Pro Circuit Minors don’t necessarily have the power to drastically alter the balance of power in the standings, but they do provide teams with a way help start or propel a rise through the ranks. Teams in the field like Evil Geniuses, Fnatic, Na’vi, and VGJ.Thunder could use a solid showing at the Minor to solidify its position in the standings and gain ground on its rivals. For teams that don’t yet have a ranking, like participants Infamous, Rex Regum Qeon, Digital Chaos, and The Final Tribe, the Minor provides a launching pad to put their names on the board in the Pro Circuit standings and make a name for themselves. With that in mind, we can take a look at the format for the event itself to see how the participating teams will be pitted against each other. The Minor will begin with a Group Stage composed of two groups of four teams each. Within those groups, the teams will play a double-elimination GSL style format, with the two opening matches as well as the deciding Runner Up match being played in a Bo1 format while the Winner and Loser matches will be Bo3. The Group Stage will not feature any eliminations from the Minor, with the teams’ Group Stage records determining their seed in the Playoff Stage. The top team from each group will advance directly to the Semifinals and a guaranteed Top 4 finish, the 2nd place team from each group will advance to the Quarterfinals, and the bottom two teams from each group will play in Round 1 of the Playoff Bracket. Those first round matches will be played in a Bo1 format, with all other Playoff Stage series being Bo3. With the event format outlined, we can now look at the teams that will be competing in Jakarta for a chance at the Minor Championship.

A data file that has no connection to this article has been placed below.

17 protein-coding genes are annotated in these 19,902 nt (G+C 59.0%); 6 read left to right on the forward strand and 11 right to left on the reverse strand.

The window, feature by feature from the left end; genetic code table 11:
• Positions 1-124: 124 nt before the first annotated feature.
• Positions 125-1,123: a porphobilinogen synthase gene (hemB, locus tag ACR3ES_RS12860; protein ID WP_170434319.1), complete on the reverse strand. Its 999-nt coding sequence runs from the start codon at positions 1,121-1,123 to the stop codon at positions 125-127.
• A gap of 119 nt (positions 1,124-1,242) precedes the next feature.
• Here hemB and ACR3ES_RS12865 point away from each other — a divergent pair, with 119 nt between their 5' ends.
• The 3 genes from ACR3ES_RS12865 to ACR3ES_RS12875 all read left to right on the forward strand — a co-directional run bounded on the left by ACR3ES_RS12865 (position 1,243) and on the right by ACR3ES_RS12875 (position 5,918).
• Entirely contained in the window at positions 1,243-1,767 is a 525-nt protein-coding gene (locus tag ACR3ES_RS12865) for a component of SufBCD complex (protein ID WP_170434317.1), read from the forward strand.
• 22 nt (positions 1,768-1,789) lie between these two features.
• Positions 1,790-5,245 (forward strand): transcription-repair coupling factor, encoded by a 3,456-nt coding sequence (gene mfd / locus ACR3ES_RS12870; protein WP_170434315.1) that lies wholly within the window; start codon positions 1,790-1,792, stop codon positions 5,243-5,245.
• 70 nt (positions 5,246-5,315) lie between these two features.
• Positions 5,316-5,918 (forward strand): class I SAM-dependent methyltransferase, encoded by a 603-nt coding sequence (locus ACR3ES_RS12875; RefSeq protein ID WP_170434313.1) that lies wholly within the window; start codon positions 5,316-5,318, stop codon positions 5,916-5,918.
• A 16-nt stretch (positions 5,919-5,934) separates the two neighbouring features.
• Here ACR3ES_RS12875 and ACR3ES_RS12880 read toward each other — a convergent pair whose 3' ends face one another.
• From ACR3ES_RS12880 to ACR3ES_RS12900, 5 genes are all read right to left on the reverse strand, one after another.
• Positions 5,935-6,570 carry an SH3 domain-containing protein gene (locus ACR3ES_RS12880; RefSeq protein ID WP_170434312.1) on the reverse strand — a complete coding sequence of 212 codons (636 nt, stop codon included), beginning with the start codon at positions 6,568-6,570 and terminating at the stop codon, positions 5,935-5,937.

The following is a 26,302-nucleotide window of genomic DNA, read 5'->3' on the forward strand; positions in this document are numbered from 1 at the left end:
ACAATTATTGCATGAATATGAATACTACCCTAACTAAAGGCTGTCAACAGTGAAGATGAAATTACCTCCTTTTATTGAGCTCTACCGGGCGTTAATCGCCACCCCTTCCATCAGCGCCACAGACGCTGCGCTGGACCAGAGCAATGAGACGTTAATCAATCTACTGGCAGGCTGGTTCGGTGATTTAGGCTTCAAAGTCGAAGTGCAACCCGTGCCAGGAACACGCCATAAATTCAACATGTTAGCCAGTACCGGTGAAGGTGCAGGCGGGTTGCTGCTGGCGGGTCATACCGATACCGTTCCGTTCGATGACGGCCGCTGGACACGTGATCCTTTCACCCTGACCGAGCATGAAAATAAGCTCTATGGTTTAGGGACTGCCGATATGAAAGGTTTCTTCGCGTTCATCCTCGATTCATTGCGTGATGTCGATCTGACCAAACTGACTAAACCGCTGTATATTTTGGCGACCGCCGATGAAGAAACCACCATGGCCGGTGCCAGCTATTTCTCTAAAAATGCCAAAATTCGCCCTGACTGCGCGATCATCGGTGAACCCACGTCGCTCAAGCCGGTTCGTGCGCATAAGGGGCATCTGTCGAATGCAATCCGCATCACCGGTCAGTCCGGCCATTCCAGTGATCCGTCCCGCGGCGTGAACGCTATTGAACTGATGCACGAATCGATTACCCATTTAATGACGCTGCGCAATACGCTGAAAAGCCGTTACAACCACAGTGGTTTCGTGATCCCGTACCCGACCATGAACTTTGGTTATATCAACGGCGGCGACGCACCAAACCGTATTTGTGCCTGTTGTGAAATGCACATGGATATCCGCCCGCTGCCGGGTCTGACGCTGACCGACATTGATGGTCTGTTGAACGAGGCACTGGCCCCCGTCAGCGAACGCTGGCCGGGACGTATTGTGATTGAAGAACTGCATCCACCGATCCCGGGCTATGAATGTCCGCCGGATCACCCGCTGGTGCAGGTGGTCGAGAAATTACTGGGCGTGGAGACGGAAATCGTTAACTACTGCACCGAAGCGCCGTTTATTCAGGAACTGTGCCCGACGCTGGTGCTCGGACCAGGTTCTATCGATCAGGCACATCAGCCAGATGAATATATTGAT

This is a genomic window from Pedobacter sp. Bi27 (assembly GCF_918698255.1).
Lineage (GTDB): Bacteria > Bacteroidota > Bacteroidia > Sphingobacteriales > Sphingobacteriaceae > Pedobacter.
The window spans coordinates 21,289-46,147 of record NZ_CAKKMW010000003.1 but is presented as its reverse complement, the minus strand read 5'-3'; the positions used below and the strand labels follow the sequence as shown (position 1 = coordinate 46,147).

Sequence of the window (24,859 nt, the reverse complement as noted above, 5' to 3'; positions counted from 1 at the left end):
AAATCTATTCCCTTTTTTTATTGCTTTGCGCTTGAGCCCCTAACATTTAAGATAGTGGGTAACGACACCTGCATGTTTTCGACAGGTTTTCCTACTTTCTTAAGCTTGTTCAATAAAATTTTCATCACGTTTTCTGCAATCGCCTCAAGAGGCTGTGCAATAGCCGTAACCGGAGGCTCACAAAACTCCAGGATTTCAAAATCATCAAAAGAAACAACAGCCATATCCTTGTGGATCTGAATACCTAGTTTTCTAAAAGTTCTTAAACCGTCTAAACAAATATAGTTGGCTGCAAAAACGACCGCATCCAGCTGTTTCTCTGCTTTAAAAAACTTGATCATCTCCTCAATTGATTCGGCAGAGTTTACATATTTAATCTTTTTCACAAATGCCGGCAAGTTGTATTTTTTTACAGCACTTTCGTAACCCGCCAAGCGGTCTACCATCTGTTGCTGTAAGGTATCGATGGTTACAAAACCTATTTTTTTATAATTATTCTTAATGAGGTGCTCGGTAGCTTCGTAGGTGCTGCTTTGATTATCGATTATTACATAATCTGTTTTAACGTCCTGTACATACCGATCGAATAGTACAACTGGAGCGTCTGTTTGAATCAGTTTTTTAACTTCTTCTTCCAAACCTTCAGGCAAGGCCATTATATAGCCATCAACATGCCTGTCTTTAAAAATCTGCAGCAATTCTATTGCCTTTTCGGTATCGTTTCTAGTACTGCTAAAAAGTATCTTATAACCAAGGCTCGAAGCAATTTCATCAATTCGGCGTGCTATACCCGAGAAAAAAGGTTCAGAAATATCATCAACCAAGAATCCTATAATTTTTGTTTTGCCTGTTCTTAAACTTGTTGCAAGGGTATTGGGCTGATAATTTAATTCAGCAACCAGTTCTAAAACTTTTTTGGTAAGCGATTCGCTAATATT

- Please note that the “projected finishes” for each team are my own predictions and do not constitute any official or necessarily objective ranking based upon specific statistics or data.